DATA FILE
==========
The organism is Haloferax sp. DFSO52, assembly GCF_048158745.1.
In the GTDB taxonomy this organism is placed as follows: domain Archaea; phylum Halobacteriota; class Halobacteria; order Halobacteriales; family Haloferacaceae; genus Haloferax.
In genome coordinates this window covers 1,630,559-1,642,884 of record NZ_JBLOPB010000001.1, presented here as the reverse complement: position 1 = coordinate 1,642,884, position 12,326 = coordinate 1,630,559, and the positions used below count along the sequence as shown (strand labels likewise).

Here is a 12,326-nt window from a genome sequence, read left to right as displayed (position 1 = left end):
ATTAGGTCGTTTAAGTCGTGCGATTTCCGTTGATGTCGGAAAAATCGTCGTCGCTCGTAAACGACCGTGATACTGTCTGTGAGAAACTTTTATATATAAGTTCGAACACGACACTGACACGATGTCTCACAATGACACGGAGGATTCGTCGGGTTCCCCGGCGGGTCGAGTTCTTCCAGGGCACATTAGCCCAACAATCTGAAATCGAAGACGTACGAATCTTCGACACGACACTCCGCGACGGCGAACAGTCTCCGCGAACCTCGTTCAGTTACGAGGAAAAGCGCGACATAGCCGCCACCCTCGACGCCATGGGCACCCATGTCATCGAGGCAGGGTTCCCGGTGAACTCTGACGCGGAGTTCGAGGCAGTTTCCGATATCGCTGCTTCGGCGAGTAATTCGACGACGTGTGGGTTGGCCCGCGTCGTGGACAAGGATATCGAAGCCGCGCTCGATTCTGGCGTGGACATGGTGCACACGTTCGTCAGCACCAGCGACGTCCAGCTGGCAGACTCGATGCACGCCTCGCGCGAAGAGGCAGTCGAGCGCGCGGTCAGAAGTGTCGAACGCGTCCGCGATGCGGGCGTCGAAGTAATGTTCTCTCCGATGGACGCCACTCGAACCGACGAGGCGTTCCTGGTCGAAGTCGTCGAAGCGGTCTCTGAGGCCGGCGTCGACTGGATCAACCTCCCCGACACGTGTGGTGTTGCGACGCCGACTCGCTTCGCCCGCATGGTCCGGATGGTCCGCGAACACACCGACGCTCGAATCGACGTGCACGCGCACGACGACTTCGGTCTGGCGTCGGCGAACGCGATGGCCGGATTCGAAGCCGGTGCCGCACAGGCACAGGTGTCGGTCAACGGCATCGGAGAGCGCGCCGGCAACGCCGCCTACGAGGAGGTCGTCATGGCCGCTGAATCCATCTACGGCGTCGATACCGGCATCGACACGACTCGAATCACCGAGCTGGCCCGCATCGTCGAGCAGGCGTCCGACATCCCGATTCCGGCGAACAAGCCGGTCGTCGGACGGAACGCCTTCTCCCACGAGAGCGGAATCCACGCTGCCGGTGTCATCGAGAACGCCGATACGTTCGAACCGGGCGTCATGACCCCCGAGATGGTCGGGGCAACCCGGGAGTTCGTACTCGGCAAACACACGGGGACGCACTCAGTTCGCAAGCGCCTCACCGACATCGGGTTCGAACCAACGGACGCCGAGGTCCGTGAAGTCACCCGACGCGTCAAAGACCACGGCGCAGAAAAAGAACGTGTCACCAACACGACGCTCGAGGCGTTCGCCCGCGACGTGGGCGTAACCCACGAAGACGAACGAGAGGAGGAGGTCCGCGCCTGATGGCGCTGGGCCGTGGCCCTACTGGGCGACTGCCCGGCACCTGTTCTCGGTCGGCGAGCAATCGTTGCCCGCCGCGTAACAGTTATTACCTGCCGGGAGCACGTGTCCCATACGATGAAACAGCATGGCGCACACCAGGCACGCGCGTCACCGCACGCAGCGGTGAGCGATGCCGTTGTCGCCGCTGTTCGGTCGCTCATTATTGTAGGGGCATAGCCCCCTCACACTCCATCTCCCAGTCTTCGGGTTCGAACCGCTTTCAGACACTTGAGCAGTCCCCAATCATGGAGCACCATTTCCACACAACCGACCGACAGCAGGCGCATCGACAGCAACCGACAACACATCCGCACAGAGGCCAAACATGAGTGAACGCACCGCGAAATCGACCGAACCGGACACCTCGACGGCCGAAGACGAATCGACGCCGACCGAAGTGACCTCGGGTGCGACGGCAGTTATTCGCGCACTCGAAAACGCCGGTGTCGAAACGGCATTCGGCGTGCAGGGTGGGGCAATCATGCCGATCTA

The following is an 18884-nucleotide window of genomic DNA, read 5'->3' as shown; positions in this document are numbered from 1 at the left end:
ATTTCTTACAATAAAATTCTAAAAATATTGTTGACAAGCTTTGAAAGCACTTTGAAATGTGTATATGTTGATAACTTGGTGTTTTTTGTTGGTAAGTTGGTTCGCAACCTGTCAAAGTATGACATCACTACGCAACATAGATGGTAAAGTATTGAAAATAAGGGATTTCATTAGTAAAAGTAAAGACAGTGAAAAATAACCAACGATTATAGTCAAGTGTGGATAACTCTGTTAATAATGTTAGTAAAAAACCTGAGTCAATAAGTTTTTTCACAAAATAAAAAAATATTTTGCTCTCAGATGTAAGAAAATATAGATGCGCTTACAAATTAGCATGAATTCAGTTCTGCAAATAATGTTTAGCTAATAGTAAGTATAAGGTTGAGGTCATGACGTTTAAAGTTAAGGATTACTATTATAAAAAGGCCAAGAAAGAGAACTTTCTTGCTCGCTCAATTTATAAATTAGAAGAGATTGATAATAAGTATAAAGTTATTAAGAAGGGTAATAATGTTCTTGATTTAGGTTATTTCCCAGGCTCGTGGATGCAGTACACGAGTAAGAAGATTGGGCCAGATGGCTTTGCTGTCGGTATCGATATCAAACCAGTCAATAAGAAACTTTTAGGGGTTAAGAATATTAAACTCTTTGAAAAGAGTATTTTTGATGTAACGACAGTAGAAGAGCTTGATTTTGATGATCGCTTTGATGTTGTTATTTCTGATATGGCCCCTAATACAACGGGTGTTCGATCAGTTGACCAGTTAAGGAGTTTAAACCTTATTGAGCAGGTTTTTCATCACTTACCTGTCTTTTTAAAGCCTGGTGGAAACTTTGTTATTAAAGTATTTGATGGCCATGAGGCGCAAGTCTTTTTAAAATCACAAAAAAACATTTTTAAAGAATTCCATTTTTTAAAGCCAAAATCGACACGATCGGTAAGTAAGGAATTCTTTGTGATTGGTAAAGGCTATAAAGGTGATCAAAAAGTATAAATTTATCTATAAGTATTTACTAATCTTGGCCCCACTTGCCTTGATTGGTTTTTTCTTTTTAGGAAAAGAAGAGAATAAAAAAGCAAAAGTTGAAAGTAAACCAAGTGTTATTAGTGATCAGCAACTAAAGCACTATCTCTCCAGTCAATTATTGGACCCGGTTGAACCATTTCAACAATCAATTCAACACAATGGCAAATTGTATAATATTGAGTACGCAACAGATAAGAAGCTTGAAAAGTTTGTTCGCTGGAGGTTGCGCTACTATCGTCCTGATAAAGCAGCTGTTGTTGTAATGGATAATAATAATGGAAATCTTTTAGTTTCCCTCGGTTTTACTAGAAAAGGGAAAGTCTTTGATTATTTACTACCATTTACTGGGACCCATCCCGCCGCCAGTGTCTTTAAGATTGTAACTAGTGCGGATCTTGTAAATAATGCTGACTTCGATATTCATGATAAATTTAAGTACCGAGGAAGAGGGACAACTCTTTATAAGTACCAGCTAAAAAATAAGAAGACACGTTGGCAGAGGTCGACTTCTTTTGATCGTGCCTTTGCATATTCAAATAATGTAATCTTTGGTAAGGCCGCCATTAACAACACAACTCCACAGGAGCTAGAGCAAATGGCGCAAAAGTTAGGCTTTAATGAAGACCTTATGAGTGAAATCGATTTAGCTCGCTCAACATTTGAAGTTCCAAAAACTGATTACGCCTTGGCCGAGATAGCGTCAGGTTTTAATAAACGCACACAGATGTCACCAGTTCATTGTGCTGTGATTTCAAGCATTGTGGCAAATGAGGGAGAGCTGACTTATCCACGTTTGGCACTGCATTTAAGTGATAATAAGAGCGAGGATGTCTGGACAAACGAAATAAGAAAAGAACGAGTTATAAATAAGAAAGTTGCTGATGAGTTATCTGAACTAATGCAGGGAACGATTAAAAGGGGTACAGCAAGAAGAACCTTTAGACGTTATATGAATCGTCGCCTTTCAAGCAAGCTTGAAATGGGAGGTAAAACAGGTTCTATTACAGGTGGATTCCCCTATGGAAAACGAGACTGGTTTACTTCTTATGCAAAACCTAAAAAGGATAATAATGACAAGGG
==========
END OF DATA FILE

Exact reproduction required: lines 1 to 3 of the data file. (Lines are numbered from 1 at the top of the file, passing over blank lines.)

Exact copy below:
The organism is Haloferax sp. DFSO52, assembly GCF_048158745.1.
In the GTDB taxonomy this organism is placed as follows: domain Archaea; phylum Halobacteriota; class Halobacteria; order Halobacteriales; family Haloferacaceae; genus Haloferax.
In genome coordinates this window covers 1,630,559-1,642,884 of record NZ_JBLOPB010000001.1, presented here as the reverse complement: position 1 = coordinate 1,642,884, position 12,326 = coordinate 1,630,559, and the positions used below count along the sequence as shown (strand labels likewise).